San Jose mayor snubs Ukraine leader’s request to cut ties with Russian city

Ukrainian President Volodymyr Zelensky
Ukrainian President Volodymyr Zelensky speaks at a news conference in a Kyiv subway station April 23.
(Efrem Lukatsky / Associated Press)

After getting blasted by Ukrainian President Volodymyr Zelensky last week for maintaining ties with a Russian city that manufactures war rockets, a San Jose City Council member wants the city to reconsider its stance.

But San Jose Mayor Sam Liccardo said he has no second thoughts.

“I don’t work for Mr. Zelensky,‘’ Liccardo said when asked whether the city should revisit its previous position. He then pointed to a statement in which he said the council’s “anger must be directed against the Russian government, and not against the Russian people.”


During an address Friday at the annual U.S. Conference of Mayors, Zelensky called out San Jose, San Diego, Chicago, Portland, Ore., and Jacksonville, Fla., for not ending their sister-city relationships, arguing that “we should not let tyrants exploit their connections with the free world — any connections.”

He was particularly critical of San Jose’s relationship with Ekaterinburg, the fourth largest city in Russia and one where he said “some of the deadliest Russian rockets are made and manufactured.”

“What do those ties give to you?” Zelensky asked the mayors. “Probably nothing. But they allow Russia to say that it is not isolated even after the start of its war.”

The British launchers can strike targets 50 miles away, which Ukraine needs in its effort to ward off a complete Russian takeover of the Donbas.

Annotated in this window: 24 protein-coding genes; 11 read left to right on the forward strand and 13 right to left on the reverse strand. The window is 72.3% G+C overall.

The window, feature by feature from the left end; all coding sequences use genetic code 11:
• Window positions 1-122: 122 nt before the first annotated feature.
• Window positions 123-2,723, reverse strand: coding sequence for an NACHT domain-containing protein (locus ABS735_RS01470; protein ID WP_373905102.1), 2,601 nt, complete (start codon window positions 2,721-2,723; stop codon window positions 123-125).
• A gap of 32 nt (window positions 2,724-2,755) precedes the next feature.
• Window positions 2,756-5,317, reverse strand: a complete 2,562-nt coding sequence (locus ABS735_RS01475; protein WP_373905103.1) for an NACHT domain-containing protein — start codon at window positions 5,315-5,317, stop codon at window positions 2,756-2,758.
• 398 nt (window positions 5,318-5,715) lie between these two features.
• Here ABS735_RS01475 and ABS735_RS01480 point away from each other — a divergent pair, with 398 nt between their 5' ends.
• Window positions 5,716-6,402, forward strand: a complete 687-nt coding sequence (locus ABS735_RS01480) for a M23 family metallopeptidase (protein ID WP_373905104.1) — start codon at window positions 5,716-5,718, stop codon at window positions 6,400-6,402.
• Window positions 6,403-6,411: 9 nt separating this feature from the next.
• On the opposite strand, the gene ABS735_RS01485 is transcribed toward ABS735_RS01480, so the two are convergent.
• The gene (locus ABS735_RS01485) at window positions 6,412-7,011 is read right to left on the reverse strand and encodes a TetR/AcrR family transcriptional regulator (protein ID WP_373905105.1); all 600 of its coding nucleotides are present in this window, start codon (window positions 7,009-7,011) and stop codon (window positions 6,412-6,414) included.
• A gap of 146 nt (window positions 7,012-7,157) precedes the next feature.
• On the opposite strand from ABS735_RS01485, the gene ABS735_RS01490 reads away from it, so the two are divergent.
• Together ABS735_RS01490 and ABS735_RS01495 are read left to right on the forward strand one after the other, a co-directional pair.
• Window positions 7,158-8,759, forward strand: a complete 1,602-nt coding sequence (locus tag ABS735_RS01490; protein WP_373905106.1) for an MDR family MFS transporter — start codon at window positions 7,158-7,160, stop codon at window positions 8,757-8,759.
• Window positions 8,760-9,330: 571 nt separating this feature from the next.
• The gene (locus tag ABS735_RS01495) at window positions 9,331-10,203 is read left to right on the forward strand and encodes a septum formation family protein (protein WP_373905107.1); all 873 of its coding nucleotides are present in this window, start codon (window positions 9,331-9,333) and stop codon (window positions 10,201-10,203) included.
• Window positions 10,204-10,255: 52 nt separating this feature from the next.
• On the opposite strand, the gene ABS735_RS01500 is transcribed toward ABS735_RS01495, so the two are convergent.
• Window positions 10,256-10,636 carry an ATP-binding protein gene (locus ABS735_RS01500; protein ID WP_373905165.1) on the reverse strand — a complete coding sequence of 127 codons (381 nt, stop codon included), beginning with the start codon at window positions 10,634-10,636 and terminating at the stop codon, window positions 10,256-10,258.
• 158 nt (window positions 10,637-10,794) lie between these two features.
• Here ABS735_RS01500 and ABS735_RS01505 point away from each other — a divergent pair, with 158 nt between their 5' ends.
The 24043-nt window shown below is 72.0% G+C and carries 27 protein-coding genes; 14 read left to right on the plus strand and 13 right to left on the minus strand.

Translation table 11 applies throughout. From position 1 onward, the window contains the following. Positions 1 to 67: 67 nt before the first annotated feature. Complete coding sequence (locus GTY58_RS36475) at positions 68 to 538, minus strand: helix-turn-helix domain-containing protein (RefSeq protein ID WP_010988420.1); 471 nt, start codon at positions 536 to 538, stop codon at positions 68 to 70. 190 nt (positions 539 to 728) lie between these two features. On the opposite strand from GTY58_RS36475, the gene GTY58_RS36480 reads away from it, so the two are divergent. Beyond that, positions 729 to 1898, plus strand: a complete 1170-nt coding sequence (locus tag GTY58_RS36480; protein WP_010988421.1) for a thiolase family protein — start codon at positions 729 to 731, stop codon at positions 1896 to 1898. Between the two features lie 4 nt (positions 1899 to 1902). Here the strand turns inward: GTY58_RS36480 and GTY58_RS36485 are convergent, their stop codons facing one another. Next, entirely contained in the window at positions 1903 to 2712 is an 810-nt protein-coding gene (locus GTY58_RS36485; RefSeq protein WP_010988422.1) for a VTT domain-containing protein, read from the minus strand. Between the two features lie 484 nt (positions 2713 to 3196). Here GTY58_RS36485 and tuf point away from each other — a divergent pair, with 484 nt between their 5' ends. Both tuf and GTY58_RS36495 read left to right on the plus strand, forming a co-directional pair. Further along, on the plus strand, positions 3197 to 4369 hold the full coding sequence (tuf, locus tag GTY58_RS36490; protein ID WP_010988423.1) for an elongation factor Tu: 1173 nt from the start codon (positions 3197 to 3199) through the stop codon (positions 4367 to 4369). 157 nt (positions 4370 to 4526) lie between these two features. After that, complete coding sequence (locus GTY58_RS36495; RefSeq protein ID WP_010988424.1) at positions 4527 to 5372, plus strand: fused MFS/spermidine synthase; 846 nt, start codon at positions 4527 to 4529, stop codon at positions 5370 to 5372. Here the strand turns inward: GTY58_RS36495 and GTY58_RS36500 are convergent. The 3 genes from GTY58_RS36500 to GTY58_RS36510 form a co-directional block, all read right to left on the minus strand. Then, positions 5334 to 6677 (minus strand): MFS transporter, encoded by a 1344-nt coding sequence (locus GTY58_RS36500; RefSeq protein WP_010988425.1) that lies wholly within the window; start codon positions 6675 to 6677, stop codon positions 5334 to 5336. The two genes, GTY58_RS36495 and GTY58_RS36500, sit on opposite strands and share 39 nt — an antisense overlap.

Ukrainian cities and civilians have been subject to constant bombardment by the Russians since the war started in late February.

Sylvia Arenas, a member of the San Jose City Council, said she intends to re-introduce a proposal she made in March to end San Jose’s relationship with Ekaterinburg. Arenas ended up voting against her own proposal back then when she realized that the council wanted to maintain ties.

The council voted unanimously against severing the relationship and instead opted to send a letter to Ekaterinburg urging peace and showing support for those who chose to stand up to Russian President Vladimir Putin.

San Jose was just one of several Bay Area governments that debated whether to cut ties with Russia this year. Santa Clara County cut ties with its sister city, Moscow, in late March, while Livermore took the same route as San Jose and sent a letter to its sister city of Snezhinsk.

U.S. intelligence agencies have begun a review of how they judge the will and ability of foreign governments to fight.

In an interview, Arenas acknowledged that she voted against her proposal last time because the majority of the council was against it.

“I agreed to the letter because there was no other option,” she said of her decision.

But Zelensky’s remarks Friday seemingly changed her perspective.

“I think we need to heed the direction of those leaders as they know their country the best,” Arenas said, citing Zelensky’s concern that “what we’re doing is contributing to Russia not feeling the isolation.”

Numbers help tell the tale of the death, destruction and economic havoc caused by Europe’s worst armed conflict in decades.

The course of the war has also changed from when San Jose first voted on the issue, she added.

Although Liccardo doesn’t agree with Arenas’ effort to re-examine the sister-city relationship, the mayor’s statement said he’s reached out to senior White House staff and plans to work with them in identifying a city in Ukraine that San Jose can form a sister-city relationship with.

“In the final calculus, peace will likely only come to the region with regime change in Russia, which requires doing all that we can — including citizen diplomacy — to encourage Russian citizens to stand up for peace,” Liccardo said. “That requires that we keep lines of communication open.”

Sister city relationships are set up to promote the exchange of cultural ideas across the world. San Jose has a number of sister cities, including Dublin and San José, the capital of Costa Rica.